Anyone who has hand sewn anything can attest to how difficult straight lines can be. Architectural embroidery designs naturally require a level of accuracy, especially when it comes to lines of perspective. So what is the secret? Tension.
Hand Embroidery Advice from the Pro
“After much experimentation, I have found that tension is a priority to achieve crisp lines. A normal skein of embroidery thread has six strands twisted together. You can split these to your desired thickness.” Megan advises that you will always get the cleanest look using just one strand, but working with such a thin line can come at a price: time.
“The most I would use is two skeins for straight lines in architectural embroidery. I think the best tip if you are using long stitches and want your threads to stay put is to couch the thread. This basically means that once you have created your stitch, you secure each thread in place by coming up through the fabric, around half the length down the stitch, go up and over the stitch and back through the original hole, which locks the thread in place and stops it from shifting.”
Passion, Persistence, and Perspective
What does it take to be a successful artist? I see this question all the time, and my answer fully aligns with Megan’s: Passion. “It might sound corny, but it’s so difficult to put your all into something if you’re just not feeling it,” Megan of Nutmeg Embroidery shares. “There were a few projects that I wanted to do for myself, but when I started them, I just didn’t have the enthusiasm for them that I thought I would. I don’t put pressure on myself to complete it and I will put it away and start working on something else instead.”
I strongly believe that you get out what you put into your work, so if you put in good energy, the output will always be work to be proud of.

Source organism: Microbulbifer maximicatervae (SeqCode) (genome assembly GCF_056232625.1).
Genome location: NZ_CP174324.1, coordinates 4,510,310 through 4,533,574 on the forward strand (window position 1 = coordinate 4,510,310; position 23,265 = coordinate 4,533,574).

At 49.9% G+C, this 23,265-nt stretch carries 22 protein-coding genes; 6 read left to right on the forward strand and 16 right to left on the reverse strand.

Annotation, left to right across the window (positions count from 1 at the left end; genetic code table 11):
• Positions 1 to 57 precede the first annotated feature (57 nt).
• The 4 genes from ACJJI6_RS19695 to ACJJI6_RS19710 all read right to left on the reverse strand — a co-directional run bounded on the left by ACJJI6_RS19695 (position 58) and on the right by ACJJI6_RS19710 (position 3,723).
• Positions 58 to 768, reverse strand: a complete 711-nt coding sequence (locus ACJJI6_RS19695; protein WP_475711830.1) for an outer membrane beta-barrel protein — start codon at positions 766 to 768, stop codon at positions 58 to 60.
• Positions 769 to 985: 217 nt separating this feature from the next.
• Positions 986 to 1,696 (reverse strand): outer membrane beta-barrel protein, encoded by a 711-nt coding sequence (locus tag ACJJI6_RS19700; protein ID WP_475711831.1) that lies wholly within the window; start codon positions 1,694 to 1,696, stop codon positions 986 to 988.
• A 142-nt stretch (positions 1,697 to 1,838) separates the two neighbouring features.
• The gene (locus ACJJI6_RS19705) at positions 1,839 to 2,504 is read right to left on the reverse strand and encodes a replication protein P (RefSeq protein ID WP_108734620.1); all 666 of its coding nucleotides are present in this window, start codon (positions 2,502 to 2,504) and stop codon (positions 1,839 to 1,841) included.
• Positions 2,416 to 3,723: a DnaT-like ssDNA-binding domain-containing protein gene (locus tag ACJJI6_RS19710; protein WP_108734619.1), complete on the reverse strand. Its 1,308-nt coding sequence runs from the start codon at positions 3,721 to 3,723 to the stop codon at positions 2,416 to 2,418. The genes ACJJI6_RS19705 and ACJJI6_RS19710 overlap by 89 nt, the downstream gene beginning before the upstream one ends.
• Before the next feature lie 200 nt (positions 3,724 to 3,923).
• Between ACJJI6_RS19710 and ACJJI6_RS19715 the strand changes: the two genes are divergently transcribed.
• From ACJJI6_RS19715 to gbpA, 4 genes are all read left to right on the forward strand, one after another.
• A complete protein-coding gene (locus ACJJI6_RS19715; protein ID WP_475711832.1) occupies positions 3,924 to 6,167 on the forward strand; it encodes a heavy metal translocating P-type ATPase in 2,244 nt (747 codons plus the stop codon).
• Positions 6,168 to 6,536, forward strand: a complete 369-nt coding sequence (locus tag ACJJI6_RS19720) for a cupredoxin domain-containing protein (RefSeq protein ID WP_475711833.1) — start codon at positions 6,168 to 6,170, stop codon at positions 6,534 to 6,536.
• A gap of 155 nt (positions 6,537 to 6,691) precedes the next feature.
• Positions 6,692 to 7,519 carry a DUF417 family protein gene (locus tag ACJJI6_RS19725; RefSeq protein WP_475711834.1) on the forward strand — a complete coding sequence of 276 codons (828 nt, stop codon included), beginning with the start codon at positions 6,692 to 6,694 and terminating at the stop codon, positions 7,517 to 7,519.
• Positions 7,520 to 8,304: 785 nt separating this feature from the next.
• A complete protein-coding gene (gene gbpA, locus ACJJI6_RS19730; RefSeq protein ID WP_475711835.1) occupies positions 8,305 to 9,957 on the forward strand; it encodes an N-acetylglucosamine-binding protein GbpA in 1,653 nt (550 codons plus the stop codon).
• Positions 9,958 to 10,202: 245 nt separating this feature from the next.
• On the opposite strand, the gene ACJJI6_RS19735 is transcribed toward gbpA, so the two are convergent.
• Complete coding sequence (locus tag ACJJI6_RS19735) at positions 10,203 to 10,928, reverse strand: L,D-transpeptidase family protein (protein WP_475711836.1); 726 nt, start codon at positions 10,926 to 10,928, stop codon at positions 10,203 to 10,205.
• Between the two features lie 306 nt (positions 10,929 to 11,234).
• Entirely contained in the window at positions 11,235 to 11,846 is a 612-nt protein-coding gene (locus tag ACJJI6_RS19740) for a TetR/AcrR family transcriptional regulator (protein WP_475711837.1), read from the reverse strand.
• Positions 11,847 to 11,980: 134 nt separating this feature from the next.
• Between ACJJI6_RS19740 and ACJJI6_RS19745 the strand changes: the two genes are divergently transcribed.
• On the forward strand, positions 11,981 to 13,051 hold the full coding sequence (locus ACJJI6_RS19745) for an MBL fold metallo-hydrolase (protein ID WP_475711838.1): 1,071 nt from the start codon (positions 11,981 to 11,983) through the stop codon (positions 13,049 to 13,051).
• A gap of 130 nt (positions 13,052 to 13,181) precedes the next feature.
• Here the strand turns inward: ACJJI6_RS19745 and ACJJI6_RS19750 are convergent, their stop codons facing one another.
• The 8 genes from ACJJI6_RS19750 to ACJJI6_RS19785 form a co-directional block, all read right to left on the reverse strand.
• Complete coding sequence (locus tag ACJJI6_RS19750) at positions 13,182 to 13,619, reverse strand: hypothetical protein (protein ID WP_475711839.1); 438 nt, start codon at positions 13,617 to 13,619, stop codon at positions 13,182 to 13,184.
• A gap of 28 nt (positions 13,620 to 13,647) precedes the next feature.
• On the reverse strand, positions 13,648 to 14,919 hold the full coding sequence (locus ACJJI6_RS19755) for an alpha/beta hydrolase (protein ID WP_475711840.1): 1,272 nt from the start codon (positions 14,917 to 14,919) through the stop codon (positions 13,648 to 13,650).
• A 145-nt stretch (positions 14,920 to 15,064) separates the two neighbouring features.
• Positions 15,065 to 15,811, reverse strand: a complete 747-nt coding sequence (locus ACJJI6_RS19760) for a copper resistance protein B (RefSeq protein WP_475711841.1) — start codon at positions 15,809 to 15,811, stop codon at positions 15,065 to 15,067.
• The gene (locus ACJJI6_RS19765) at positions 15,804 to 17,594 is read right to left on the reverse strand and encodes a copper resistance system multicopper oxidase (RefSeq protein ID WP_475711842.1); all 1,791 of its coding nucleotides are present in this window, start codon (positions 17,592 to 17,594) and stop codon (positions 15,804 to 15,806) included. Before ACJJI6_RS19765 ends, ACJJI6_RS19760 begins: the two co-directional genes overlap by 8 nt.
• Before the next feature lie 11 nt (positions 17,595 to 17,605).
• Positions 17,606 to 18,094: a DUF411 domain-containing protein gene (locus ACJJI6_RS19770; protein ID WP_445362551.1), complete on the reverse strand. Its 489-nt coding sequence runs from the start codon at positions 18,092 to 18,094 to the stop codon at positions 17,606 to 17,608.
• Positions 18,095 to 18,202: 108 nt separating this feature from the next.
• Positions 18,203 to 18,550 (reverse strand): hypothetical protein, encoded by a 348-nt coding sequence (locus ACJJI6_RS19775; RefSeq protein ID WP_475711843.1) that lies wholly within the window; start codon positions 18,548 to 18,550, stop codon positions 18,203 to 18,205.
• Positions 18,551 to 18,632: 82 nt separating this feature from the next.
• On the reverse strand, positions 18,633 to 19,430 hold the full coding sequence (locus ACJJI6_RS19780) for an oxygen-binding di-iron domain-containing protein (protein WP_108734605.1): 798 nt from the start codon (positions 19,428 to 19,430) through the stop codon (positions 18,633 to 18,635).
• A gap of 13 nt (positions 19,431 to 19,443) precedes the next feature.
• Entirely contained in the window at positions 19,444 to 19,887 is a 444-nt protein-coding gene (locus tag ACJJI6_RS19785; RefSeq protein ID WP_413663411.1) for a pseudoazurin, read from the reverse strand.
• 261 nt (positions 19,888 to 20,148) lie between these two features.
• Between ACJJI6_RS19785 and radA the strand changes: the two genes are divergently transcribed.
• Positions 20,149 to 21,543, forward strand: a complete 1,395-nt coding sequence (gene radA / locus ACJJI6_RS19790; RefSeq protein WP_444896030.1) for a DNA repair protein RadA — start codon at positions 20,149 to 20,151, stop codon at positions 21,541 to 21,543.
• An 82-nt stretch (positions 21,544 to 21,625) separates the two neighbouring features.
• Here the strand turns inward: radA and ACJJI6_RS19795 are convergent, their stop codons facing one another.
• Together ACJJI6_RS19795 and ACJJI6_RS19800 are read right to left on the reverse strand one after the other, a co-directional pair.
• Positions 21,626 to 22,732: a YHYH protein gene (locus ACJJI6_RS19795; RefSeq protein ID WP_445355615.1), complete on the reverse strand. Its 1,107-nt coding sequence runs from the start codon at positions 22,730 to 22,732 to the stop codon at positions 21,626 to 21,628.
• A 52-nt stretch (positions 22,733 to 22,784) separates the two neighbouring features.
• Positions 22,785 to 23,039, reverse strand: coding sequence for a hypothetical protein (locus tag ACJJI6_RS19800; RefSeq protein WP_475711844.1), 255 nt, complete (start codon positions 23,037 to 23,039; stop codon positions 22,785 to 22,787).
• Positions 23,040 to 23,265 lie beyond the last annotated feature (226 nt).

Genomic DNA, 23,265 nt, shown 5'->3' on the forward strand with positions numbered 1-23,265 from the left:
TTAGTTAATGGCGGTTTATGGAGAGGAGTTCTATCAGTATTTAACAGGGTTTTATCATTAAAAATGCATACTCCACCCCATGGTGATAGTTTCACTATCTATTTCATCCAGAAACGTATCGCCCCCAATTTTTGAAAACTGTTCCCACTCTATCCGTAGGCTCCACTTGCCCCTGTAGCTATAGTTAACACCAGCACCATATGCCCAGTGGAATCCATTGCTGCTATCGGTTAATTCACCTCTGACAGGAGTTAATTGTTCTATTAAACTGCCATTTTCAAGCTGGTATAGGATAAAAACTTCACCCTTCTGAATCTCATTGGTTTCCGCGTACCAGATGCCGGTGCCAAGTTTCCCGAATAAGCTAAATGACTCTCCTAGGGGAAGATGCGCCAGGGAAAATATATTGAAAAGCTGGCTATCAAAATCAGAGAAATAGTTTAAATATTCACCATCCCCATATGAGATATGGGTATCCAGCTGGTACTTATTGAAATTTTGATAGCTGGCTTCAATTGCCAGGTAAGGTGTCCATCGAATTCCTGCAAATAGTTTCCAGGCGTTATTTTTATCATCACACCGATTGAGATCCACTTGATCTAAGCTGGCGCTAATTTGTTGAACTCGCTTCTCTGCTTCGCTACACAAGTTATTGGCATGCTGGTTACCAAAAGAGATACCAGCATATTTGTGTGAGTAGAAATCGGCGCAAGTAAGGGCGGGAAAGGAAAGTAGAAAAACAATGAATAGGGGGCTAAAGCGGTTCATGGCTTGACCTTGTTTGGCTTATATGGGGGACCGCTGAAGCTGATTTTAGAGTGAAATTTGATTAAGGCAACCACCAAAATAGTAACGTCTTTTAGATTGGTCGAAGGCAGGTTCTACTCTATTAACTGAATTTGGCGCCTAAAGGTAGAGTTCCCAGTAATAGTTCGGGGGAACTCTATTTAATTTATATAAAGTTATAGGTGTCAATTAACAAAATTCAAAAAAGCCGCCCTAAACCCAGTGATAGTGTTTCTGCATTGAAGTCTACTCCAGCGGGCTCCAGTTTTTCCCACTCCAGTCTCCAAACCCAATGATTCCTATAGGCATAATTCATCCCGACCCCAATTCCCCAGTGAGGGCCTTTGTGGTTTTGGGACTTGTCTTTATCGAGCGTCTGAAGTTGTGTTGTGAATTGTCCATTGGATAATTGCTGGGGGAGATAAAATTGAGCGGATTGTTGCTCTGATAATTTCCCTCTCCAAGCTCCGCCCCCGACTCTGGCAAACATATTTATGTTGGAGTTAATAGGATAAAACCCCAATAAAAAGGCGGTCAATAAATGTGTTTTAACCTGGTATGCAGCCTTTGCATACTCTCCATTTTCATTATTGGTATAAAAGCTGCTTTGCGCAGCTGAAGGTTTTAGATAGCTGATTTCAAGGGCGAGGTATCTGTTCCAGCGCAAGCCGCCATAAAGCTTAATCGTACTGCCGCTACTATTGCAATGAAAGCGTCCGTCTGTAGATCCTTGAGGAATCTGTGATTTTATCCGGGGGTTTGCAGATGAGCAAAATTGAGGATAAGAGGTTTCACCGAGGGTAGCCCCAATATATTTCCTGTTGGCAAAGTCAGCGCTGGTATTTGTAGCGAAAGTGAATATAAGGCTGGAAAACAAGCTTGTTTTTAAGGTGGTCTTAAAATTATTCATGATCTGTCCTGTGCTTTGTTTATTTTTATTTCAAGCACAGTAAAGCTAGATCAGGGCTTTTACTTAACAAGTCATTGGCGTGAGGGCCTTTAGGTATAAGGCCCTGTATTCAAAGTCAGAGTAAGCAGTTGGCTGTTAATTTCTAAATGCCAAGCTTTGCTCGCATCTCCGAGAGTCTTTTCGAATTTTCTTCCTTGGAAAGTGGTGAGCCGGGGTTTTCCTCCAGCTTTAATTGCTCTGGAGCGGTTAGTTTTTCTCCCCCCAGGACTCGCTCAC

Don’t put pressure on yourself to complete a project when your heart isn’t it, and don’t be afraid to say no when a potential project doesn’t vibe. “There are so many embroidery artists that are great at landscapes, for example, that I’m happy to pass on their details instead.” Your portfolio will always benefit when you are able to choose projects that feed your passion for your art or offer an opportunity that you are genuinely excited about.
Megan Capon, The Artist behind Nutmeg Embroidery
Megan is a textile artist specializing in embroidery and architectural art. You can find and follow her work as Nutmeg Embroidery on Instagram. Megan dreams of a day when she can make a full exhibition of her work to include the street corners of Europe.
In the meantime? Megan hopes to snag some quiet time at either the Alhambra or the Alcazar of Seville, during the Spring. Her goal is 100s of shots to combine all the Spring flowers, tiles, foliage, and patios. It won’t be easy to do with so many people are around, but my fingers are crossed for her. That is one piece that I would love to see finished.
If you loved these pieces and you want to give embroidery art a go, check out these embroidery art kits on Amazon.
Originally posted on April 05, 2022.